Ever since the first trailer dropped for director Tom Hooper's upcoming film adaptation of Andrew Lloyd Webber's Cats, it seemed like moviegoers were in for a blockbuster trainwreck. The character designs were hideous and confusing, both James Corden and Taylor Swift starred as insufferable singing felines, and the whole thing just looked bleak. Now reviews have confirmed that it's absolutely dire. Not "dire" in the sense that it's just a bad movie, but according to some critics, the forthcoming feature is a "monstrosity" and a "Jellicle catastrophe." As SlashFilm's Hoai-Tran Bui puts it, "There is a thin line between idiocy and genius, and Cats pukes a hairball on it and rubs its ass all over it." What does that even mean? It sounds bad!
As of press time, Cats currently boasts a 17% fresh rating on Rotten Tomatoes, the same score that The Fanatic, Fred Durst's bonkers stalker movie starring John Travolta also received. It also seems like the film is so out there that it may have totally warped critics' sense of reality. Just take a look at some of the most defeated, hilarious, and scathing lines from the first Cats reviews. They're truly something to behold.
Alison Wilmore, Vulture
"To assess Cats as good or bad feels like the entirely wrong axis on which to see it. It is, with all affection, a monstrosity."
Peter Debruge, Variety
"Nine may not be enough lives for some of the stars to live down their involvement in this poorly conceived and executed adaptation of Andrew Lloyd Webber’s hit musical."
Hannah Woodhead, Little White Lies
"I felt the light inside me slowly fading."
Tyler Burr, Boston Globe
"I truly believe our divided nation can be healed and brought together as one by “Cats”— the musical, the movie, the disaster. In other news, my eyes are burning. Oh God, my eyes."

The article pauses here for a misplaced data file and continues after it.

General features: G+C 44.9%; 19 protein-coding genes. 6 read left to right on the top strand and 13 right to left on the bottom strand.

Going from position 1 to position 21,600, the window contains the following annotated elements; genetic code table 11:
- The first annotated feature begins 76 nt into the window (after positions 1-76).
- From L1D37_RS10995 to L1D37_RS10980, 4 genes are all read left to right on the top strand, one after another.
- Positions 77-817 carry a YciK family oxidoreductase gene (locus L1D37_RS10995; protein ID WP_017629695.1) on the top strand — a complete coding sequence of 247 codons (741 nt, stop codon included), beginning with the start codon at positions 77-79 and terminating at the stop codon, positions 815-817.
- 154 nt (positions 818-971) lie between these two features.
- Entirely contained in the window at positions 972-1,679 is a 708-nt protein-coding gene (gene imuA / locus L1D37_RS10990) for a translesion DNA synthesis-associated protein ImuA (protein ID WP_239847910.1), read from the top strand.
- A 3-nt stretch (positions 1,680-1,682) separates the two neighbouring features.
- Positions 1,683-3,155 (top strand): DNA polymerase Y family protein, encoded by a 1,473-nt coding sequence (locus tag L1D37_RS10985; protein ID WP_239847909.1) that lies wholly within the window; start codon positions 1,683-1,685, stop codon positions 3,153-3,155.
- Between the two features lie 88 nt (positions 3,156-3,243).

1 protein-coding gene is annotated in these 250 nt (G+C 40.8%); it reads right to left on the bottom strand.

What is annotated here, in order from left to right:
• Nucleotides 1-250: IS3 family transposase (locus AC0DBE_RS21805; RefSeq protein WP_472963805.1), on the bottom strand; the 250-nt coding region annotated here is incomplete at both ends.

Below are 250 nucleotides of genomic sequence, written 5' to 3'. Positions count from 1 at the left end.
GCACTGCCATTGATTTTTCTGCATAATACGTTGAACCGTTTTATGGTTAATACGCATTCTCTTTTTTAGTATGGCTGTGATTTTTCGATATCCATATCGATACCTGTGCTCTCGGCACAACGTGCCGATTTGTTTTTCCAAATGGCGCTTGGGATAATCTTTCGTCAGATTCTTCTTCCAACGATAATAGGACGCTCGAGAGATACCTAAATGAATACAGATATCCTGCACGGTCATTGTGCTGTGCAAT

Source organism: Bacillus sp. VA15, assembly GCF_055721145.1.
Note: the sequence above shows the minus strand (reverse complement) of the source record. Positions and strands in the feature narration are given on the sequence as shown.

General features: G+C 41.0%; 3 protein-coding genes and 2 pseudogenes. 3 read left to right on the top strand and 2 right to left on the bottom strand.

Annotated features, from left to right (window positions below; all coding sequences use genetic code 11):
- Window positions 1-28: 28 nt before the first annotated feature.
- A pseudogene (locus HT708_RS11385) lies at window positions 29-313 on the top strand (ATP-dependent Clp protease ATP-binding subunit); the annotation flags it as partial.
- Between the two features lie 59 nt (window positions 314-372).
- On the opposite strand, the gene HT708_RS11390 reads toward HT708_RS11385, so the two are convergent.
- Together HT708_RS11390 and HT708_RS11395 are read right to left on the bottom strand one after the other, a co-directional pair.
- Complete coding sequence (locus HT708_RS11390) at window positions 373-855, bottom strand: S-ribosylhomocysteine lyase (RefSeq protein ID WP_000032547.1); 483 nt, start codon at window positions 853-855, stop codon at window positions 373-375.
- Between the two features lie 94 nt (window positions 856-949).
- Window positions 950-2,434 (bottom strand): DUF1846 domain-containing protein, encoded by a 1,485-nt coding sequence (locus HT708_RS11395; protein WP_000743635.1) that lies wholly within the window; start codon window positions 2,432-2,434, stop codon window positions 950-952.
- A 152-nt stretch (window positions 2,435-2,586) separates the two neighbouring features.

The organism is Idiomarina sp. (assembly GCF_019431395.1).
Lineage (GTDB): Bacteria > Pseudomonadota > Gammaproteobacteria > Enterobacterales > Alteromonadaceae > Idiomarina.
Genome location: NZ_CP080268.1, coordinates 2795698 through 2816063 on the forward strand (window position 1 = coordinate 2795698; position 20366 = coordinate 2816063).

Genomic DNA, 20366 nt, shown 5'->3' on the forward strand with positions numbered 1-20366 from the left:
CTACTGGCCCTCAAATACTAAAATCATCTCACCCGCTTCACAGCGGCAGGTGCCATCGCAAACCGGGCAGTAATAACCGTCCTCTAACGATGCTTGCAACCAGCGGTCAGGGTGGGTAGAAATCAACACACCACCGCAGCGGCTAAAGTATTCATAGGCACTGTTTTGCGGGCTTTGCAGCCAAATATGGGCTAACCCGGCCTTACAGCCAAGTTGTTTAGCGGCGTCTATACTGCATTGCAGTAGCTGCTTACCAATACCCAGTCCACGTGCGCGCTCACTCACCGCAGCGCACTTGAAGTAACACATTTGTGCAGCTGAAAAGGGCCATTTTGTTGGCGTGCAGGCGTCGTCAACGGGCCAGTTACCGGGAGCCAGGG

David Sexton, London Evening Standard
"Nearly as obscene as The Human Centipede...It all just feels so wrong. Whether they are human or feline, what on earth has happened in those smoothed out groins, so much exposed by the leotards? And let’s not think about those tails that keep erecting for emphasis. All of the characters appear much more to advantage when dressed in clothes (whatever the logic of that)."
Peter Bradshaw, The Guardian
"The setting is London, it does look post-nuclear. There aren’t any people, so maybe there were Bomb blasts—or maybe a bio disaster, causing cat-human mutants with digital fur."
Eric Kohn, Indiewire
"Overall, however, it’s a spectacular paradox of a movie—at once too crazy for this world and not quite crazy enough"
Justin Chang, Los Angeles Times
"With its grotesque design choices and busy, metronomic editing, “Cats” is as uneasy on the eyes as a Hollywood spectacle can be, tumbling into an uncanny valley between mangy realism and dystopian artifice. But then again, maybe this look was the appropriate choice for a movie in which making sense was the very last priority. At some point during “Cats”—I think I was trying to distract myself from the richly metaphorical image of James Corden sifting through garbage—it occurred to me that only one letter separates its title from Pixar’s “Cars,” to name another hermetically sealed, digitally polished, heavily anthropomorphized family-friendly entertainment set in a world from which actual human beings are creepily, apocalyptically absent."
David Rooney, The Hollywood Reporter
"Derulo makes the most of his sexy, athletic appearance; Swift sparkles in her one-song role, descending from a smashed skylight on a theatrical crescent moon, sprinkling catnip; and Laurie Davidson as "The Magical Mr. Mistoffelees" gets the kind of bells-and-whistles showstopper that should make young kids perk up. I found it all exhausting."
Brian Lowry, CNN
"An eclectic roster of stars claw out a few meager moments, but as screen experiences go, this is a memory best forgotten. To be fair, the challenge facing director/co-writer Tom Hooper ("Les Miserables") was perhaps insurmountable, to the extent that Andrew Lloyd Webber's musical has always been more about spectacle and the theatrical experience than story. The near-absence of a plot might work well enough in a live context, but in a movie, it's an awfully tedious way to spend time for those with only one life."
Nate Adams, The Only Critic
"Congratulations to dogs."
To be fair, they’re not all brutal pans. Us Weekly’s Mara Reinstein said the film was “not as bad as expected,” while the Arizona Republic’s Kerry Lengel wrote, “I didn’t hate it.” While neither are exactly glowing reviews at this point Cats should take what it can get.